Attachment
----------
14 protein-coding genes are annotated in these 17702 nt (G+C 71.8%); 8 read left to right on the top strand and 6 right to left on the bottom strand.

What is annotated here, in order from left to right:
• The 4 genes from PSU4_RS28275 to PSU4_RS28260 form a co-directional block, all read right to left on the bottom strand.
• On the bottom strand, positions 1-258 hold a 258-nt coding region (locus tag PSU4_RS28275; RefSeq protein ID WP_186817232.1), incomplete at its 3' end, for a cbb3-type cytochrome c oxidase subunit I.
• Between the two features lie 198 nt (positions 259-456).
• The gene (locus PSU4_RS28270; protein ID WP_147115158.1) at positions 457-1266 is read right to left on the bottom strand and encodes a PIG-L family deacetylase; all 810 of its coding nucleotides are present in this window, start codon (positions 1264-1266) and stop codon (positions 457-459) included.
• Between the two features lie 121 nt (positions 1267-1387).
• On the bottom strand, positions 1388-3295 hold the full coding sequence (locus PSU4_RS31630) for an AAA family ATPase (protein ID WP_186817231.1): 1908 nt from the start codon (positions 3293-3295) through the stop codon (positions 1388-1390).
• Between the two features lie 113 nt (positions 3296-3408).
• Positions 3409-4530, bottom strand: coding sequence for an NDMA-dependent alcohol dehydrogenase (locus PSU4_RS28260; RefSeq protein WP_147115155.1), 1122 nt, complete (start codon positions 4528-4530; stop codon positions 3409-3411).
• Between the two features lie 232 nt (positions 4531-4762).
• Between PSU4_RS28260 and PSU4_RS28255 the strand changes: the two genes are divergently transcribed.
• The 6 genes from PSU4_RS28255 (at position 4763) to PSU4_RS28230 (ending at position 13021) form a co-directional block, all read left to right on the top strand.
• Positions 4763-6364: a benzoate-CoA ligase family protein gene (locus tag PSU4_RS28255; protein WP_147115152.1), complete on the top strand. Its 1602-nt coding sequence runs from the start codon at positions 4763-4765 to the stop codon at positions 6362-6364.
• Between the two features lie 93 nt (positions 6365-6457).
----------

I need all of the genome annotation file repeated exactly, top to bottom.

14 protein-coding genes are annotated in these 17702 nt (G+C 71.8%); 8 read left to right on the top strand and 6 right to left on the bottom strand.

What is annotated here, in order from left to right:
• The 4 genes from PSU4_RS28275 to PSU4_RS28260 form a co-directional block, all read right to left on the bottom strand.
• On the bottom strand, positions 1-258 hold a 258-nt coding region (locus tag PSU4_RS28275; RefSeq protein ID WP_186817232.1), incomplete at its 3' end, for a cbb3-type cytochrome c oxidase subunit I.
• Between the two features lie 198 nt (positions 259-456).
• The gene (locus PSU4_RS28270; protein ID WP_147115158.1) at positions 457-1266 is read right to left on the bottom strand and encodes a PIG-L family deacetylase; all 810 of its coding nucleotides are present in this window, start codon (positions 1264-1266) and stop codon (positions 457-459) included.
• Between the two features lie 121 nt (positions 1267-1387).
• On the bottom strand, positions 1388-3295 hold the full coding sequence (locus PSU4_RS31630) for an AAA family ATPase (protein ID WP_186817231.1): 1908 nt from the start codon (positions 3293-3295) through the stop codon (positions 1388-1390).
• Between the two features lie 113 nt (positions 3296-3408).
• Positions 3409-4530, bottom strand: coding sequence for an NDMA-dependent alcohol dehydrogenase (locus PSU4_RS28260; RefSeq protein WP_147115155.1), 1122 nt, complete (start codon positions 4528-4530; stop codon positions 3409-3411).
• Between the two features lie 232 nt (positions 4531-4762).
• Between PSU4_RS28260 and PSU4_RS28255 the strand changes: the two genes are divergently transcribed.
• The 6 genes from PSU4_RS28255 (at position 4763) to PSU4_RS28230 (ending at position 13021) form a co-directional block, all read left to right on the top strand.
• Positions 4763-6364: a benzoate-CoA ligase family protein gene (locus tag PSU4_RS28255; protein WP_147115152.1), complete on the top strand. Its 1602-nt coding sequence runs from the start codon at positions 4763-4765 to the stop codon at positions 6362-6364.
• Between the two features lie 93 nt (positions 6365-6457).